It makes sense that the teams who do better on third down are seeing fewer of them, because they are also better on first and second down. Of course, the sample of third down plays is relatively small, so there’s plenty of variability in third down performance even among the good offenses and bad offenses. But in general, we see this phenomenon occurring.

From a game-to-game perspective, though, there does appear to be something to third down performance beyond that. 

Consider a logistic regression trying to predict whether a team would win using non-blowout plays of the last three regular seasons. Using Positive Play Percentage as a single metric usable in both situations, a team’s in-game third down Positive% does a slightly better job than early down Positive% at predicting whether a team will win. Here the model quality is measured by the Akaike Information Criterion (AIC), which measures goodness-of-fit given the complexity of the model. Lower numbers indicate less error, and therefore a better model.

ModelAICEarly Downs Z ScoreThird Down Z ScoreEarly Downs p-valueThird Down p-value
Early Downs268511.8--3 x 10^-32--
Third Down2565--14.9--4 x 10^-50
Both24669.613.55 x 10^-2210 x 10^-42

Throw both the team’s early down Positive% and its third down Positive% into a model and not only does the model improve (unsurprisingly), but both are quite significant predictors, with the third down rate actually being the more impactful of the two. So while the number of plays is much lower, the total exchange of EPA is consistent with first and second down individually, and we should expect third down performance to track with early down performance. Third down success is still at least as predictive of winning as both early downs.

Is Third Down Performance Consistent?

Let’s get this over with — success on third down isn’t something teams are able to sustain consistently. A team might see over 200 third downs in a season on the high end, so there’s a decent sample on that scale, but as anyone who does fantasy football projections knows, projecting per-play efficiency is a tough nut to crack.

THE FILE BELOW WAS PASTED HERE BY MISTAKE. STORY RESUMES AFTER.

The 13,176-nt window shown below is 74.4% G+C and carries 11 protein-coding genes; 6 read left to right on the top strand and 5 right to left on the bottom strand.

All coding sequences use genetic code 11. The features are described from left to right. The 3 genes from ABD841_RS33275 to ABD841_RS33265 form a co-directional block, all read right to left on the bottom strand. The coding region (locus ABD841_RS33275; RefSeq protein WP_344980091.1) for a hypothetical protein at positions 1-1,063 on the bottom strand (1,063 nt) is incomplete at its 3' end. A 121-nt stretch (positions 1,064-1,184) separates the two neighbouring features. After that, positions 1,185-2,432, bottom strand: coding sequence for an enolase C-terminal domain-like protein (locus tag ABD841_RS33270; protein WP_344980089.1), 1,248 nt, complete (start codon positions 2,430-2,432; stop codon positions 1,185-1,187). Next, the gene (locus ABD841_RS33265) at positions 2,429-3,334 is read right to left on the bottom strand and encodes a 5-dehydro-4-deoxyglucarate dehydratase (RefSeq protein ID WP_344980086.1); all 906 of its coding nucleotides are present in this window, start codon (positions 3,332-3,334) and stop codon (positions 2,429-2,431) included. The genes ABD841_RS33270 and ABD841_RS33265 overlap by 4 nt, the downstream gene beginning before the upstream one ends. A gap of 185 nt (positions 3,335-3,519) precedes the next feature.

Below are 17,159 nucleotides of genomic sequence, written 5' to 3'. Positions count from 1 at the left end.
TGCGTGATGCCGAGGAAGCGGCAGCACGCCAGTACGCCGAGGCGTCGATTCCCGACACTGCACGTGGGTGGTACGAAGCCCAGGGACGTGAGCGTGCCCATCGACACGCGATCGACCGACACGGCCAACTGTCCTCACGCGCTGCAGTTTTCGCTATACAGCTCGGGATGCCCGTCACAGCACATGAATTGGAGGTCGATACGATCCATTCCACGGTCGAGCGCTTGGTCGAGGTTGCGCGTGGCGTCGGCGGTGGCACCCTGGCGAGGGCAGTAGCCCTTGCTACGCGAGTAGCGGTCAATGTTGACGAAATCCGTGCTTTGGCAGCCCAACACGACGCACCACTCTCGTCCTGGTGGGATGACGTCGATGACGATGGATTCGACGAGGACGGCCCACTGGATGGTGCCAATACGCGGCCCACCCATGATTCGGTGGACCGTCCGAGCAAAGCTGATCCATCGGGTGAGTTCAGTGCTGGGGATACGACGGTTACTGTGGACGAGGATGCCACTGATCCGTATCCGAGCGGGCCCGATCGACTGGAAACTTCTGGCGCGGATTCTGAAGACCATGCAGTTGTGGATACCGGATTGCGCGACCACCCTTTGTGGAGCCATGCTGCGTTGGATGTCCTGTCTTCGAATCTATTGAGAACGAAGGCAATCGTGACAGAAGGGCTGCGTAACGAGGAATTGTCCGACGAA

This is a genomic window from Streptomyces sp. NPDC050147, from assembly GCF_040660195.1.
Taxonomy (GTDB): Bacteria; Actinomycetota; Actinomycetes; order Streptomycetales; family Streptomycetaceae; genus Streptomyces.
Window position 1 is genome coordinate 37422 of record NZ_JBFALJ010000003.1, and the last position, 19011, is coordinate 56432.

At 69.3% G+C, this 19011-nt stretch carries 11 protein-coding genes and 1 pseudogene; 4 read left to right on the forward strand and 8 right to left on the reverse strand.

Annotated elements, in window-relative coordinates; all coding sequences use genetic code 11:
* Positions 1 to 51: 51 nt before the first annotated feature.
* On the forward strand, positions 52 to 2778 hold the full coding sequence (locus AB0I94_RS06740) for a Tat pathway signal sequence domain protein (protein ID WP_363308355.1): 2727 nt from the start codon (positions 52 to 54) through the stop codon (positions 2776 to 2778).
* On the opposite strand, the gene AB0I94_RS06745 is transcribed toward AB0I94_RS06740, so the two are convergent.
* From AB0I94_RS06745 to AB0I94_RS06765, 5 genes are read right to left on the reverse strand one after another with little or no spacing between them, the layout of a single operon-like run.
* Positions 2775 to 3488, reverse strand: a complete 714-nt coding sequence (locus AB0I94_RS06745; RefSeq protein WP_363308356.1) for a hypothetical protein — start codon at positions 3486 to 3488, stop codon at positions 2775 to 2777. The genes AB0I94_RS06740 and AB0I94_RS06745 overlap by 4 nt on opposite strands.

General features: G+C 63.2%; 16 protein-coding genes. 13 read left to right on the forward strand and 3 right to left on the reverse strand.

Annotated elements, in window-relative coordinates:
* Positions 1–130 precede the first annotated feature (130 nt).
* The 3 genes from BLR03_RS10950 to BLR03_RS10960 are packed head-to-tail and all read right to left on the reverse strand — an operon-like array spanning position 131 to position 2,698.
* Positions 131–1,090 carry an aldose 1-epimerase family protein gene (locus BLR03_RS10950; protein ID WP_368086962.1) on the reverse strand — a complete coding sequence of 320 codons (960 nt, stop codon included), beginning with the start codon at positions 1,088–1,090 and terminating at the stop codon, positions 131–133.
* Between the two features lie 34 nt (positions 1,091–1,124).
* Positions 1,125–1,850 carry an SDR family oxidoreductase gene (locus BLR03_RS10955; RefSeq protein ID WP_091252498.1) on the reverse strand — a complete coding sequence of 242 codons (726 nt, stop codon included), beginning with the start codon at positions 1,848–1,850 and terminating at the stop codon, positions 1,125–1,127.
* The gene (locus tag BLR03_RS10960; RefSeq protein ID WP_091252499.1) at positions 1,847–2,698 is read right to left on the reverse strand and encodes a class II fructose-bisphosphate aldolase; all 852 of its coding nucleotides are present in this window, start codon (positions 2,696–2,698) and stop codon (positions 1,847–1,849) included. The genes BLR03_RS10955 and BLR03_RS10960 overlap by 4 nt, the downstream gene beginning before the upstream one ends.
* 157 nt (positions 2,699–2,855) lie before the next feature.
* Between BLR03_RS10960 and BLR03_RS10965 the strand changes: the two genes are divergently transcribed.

As it turns out, neither early down performance nor third down performance is that consistent from year to year. 

The chart below shows the year-over-year change in Positive% rank on early downs and on third downs over the same time frame, focusing on the top ten and bottom ten teams each year. 

We can see that in either case we find a bunch of teams lurched from top-ten to below-average or from bottom-ten to above average (including some teams who dropped over 25 spots on third down). Among those movers, there were a couple more third down movers overall and more teams who moved 15 spots or more. 

There’s some evidence of third down being less consistent, but it’s clear that if it is, it’s not by a lot. Correlational analysis shows a similar finding. Taking a team’s rank in Year 1 to predict Year 2, we find that the early down r-squared is 0.14, compared to 0.10 on third down. Neither of them account for even 15% of the variability in the next year’s value, but the early down value is a little higher. Comparing half-season to half-season gives similar results, with even smaller r-squared values owing to the smaller sample sizes.

What Did We Learn?

Announcers have it right to a large extent. Third down plays appear to be at least as valuable as early down plays in terms of scoring points and winning games, even accounting for their relative scarcity. The best offenses afford themselves a double-whammy of success by both avoiding third downs and performing well when they do face them. That said, success on third down isn’t something that even the best offenses can count on, especially on a year-to-year basis.